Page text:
In case you missed the announcement or my blog post last week, Citrix XenDesktop 7 finally hit the streets. It is a very major release of the product, merging XenDesktop and XenApp into a single management system. Gone are the days of a dozen or more different consoles to manage everything. XenApp has now taken on the XenDesktop model of provisioning and management. It now fully supports Windows 8, Windows Server 2012 and SQL 2012.
I wanted to walk through a PoC setup of XenDesktop 7, so you get a feel of the major changes in this release and the new streamlined installation and configuration process. Prior versions of XenDesktop were not terrible to install, but had different installers for different pieces (such as StoreFront) and didn’t have a unified feel. For the most part, that is now history.
For this PoC I’ll install all of the components on a single Windows Server 2012 with a SQL 2012 express database. In a production environment you’d want redundant Desktop Controllers (brokers) and StoreFront servers (web interfaces), with a clustered database. Both roles can easily be load balanced by a Citrix NetScaler, for high availability. The Citrix NetScaler can also be configured for secure remote access via an ICA/HDX proxy, or full SSL VPN.
XenDesktop 7 Series
Part 1: Role Installation
Part 2: Configure Desktop Studio Site
Part 3: Install VDA
Part 4: Create Machine Catalog
Part 5: Configure StoreFront
Part 6: Create Delivery Group
Part 7: Receiver Configuration
Part 8: Install Server VDA
Part 9: Create Server Machine Catalog
Part 10: Create Application Delivery Group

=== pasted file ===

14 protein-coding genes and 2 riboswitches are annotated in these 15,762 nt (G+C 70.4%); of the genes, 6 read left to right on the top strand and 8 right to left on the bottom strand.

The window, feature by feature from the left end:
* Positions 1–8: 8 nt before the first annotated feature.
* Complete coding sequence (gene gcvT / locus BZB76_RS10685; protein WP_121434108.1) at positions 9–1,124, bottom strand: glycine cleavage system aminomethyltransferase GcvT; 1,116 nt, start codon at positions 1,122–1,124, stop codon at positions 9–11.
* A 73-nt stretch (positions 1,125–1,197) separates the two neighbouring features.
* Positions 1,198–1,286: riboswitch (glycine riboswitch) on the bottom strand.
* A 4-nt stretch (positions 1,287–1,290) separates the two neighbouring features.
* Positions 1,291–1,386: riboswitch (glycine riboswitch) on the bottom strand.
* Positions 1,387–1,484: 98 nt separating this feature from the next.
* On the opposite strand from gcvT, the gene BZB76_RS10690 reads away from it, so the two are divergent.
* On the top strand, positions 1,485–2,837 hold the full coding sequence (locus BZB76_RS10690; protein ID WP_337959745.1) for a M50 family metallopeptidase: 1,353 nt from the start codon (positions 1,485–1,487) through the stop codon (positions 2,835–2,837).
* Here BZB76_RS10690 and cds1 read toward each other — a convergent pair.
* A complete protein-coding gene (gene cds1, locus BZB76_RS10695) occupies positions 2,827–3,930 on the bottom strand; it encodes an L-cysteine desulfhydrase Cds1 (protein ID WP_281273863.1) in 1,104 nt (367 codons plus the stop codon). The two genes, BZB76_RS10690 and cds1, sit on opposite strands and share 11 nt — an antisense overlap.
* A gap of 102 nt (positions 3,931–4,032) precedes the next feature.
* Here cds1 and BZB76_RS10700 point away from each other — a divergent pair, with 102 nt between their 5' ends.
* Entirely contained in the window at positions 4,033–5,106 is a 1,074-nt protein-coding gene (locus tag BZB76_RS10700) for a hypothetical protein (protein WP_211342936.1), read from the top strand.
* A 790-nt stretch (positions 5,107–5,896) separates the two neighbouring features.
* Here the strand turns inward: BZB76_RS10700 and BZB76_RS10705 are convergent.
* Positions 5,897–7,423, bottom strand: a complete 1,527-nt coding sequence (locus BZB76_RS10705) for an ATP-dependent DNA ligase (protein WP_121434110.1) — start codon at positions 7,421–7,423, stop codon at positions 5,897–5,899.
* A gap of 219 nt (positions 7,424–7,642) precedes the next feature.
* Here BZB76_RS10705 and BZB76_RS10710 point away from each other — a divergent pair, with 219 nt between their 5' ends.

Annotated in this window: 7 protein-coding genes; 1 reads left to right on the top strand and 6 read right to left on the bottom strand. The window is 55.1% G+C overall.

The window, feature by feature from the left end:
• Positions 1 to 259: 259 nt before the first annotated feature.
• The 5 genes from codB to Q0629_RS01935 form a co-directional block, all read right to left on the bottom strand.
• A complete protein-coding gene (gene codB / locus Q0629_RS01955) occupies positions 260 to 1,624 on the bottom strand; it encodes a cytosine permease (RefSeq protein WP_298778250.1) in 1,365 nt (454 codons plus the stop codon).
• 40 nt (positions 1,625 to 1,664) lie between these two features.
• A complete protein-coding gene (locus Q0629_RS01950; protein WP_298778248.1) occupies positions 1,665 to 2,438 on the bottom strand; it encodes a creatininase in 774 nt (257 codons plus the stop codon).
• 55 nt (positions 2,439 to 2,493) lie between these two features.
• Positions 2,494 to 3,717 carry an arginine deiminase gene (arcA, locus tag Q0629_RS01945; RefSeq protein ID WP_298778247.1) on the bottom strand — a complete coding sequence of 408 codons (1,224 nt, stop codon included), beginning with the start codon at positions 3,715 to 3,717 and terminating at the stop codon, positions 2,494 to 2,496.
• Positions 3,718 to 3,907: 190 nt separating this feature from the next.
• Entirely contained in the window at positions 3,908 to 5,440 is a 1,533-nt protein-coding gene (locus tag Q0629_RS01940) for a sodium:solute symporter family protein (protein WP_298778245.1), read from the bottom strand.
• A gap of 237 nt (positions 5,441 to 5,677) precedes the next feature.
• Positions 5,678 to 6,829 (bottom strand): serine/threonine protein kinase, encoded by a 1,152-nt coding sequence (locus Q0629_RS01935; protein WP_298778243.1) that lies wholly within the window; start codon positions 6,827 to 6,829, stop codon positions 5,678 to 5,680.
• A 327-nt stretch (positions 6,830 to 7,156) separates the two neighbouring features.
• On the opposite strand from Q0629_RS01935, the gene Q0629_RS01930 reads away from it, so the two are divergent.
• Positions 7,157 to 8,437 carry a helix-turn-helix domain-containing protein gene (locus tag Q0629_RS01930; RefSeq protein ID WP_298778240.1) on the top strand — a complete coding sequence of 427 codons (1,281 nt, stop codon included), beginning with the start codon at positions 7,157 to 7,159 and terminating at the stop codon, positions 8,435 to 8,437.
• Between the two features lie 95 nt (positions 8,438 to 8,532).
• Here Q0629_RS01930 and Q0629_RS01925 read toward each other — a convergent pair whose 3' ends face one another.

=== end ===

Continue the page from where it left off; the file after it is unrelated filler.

XenDesktop 7 Role Installation
The XenDesktop 7 download is a single ISO, with the optional Provisioning services which is a separate ISO. I’m opting to use MCS (Machine Creation Services) with my vSphere 5.1 hosts, so I don’t need the provisioning services ISO. I prepared a Windows Server 2012 VM and mounted the XenDesktop 7 ISO.
1. Launch the installer and you will see a unified installer. Since this will be a simple all-in-one server, I clicked in the leftmost box. If you are doing a distributed production install you can use the boxes on the right to install individual components as needed.
2. Next up I was presented a list of all the roles which I could chose from. Again, I wanted all roles since everything will be on one server.
3. Since I didn’t want to use an external database (SQL Server 2012 with AlwaysOn is a supported configuration) I opted for the built-in SQL Express.
4. Next up the wizard showed me a nice list of ports that each role needs to communicate over. I’m using the Windows firewall, so I let it automatically configure all of the required rules.
5. That’s it! A nice summary page is shown and then I kicked off the installer. It estimated the installation to take 26 minutes. That was quite wrong, and in fact only took 13 minutes on my home QNAP!
At this point you are now ready to launch the Desktop Studio MMC and start doing the configuration. You will also need to configure StoreFront, and a little SSL work. Stay tuned for Part 2, where we start the basic configuration tasks to bring XenDesktop 7 to life.